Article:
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Schaal Plumbing, Heating and Cooling Blog

Forced Hot Air Can Equal Dry Indoor Air

Many homeowners use forced-air systems like a furnace to heat their homes. These types of systems are very effective at heating quickly, but they can sometimes lend themselves to creating very dry air inside your home. While this may not seem like a huge issue, excessively low humidity can actually be quite a problem. A great solution to very dry indoor air is to add a whole home humidifier to your existing heating system, and the pros from Schaal Heating and Cooling are here to help you do it!

What’s So Bad about Low Humidity?

The EPA has determined that healthy, balanced humidity falls into a range of 30-55%. Humidity levels lower than this mean your air is excessively dry. Problems that can develop from excessively dry air are:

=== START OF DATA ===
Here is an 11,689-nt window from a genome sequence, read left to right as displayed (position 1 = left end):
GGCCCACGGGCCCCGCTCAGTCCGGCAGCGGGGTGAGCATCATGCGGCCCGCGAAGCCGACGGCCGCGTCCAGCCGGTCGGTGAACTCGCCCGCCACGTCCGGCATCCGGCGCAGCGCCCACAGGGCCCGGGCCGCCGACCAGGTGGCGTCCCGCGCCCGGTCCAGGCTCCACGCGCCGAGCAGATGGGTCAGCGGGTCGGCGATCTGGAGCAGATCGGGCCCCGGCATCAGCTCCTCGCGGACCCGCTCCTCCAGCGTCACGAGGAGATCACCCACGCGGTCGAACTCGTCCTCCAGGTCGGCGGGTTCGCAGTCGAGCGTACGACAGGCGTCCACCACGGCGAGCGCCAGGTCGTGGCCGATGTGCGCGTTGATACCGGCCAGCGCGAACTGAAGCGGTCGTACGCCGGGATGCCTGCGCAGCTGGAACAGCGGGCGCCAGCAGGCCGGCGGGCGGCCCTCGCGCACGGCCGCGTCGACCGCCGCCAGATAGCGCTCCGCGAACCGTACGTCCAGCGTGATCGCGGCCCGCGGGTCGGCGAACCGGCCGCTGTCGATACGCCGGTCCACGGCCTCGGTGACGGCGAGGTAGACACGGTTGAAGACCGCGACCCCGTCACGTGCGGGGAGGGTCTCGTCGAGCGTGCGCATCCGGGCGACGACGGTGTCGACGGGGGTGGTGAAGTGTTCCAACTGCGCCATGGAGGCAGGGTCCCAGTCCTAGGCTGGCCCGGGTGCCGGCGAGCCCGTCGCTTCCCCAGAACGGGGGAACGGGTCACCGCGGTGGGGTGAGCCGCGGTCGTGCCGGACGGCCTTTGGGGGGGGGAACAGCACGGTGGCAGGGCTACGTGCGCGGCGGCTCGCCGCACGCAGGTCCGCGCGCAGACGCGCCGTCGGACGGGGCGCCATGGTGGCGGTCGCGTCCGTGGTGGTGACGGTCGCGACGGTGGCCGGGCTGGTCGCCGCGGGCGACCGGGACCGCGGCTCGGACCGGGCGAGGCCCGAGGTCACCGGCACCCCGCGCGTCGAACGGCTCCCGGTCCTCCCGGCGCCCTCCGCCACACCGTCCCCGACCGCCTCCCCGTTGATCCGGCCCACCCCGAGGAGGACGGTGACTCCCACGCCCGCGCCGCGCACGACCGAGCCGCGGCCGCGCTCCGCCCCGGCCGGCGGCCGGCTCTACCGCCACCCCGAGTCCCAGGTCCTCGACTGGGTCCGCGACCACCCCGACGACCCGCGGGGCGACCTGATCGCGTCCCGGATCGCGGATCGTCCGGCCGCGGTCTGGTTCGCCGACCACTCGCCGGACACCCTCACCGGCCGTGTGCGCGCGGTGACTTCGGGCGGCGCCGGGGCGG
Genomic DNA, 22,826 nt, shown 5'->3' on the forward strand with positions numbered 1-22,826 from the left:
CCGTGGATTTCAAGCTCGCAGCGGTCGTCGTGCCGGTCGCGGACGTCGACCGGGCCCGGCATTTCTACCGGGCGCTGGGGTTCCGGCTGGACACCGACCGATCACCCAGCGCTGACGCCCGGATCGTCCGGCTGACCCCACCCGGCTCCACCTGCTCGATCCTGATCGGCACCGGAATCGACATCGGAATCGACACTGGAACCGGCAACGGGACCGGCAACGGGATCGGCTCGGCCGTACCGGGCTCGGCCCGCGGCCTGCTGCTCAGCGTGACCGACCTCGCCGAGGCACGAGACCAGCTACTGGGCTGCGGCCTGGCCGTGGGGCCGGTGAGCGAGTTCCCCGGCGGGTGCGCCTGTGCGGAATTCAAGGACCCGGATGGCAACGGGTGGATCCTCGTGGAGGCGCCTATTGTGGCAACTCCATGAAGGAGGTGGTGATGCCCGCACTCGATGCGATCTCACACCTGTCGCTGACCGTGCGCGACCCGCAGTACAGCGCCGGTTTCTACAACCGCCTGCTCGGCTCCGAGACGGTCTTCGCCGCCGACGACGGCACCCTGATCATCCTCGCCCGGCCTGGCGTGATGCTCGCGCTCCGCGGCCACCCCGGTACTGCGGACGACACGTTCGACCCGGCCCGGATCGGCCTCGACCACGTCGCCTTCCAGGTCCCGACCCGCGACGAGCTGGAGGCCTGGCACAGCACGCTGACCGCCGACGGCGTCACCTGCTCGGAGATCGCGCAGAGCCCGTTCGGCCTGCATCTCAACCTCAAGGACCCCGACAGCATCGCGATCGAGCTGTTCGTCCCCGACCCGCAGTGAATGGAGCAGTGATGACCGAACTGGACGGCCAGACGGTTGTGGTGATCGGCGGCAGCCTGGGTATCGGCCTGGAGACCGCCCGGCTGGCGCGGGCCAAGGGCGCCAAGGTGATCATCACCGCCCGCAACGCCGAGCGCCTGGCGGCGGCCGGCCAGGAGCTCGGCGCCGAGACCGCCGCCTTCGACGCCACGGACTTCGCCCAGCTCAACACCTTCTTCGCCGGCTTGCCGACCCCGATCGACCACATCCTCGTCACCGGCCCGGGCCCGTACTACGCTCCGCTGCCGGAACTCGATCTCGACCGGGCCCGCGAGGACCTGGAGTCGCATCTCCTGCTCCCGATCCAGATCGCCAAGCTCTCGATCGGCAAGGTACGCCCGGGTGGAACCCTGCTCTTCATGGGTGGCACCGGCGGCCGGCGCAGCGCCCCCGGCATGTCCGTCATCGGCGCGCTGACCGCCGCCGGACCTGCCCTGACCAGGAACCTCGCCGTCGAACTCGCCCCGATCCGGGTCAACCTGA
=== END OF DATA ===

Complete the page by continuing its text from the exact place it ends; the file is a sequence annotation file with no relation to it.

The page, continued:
• Dry skin, eyes, nose and throat
  • Poor immune system
  • Splintering of wood products, including flooring and furniture
  • Peeling/cracking/chipping of paint
  • Peeling of wallpaper
  • Excessive static charge throughout the home

How Does a Whole Home Humidifier Help?

A whole home humidifier becomes part of your heating system, acting both in concert and separately to maintain a healthy level of humidity throughout your home. You can set the percentage of humidity you want right on your thermostat (one that is equipped with a humidistat) and your humidifier will provide moisture in accordance with this setting.

There are two ways in which a humidifier can add moisture to your home’s indoor air: either via steam or a cool mist. The moisture is added to the air just before it enters your home so that it isn’t dried out by your heater. The whole home approach is far more effective than operating several small, independent humidifiers in your home.

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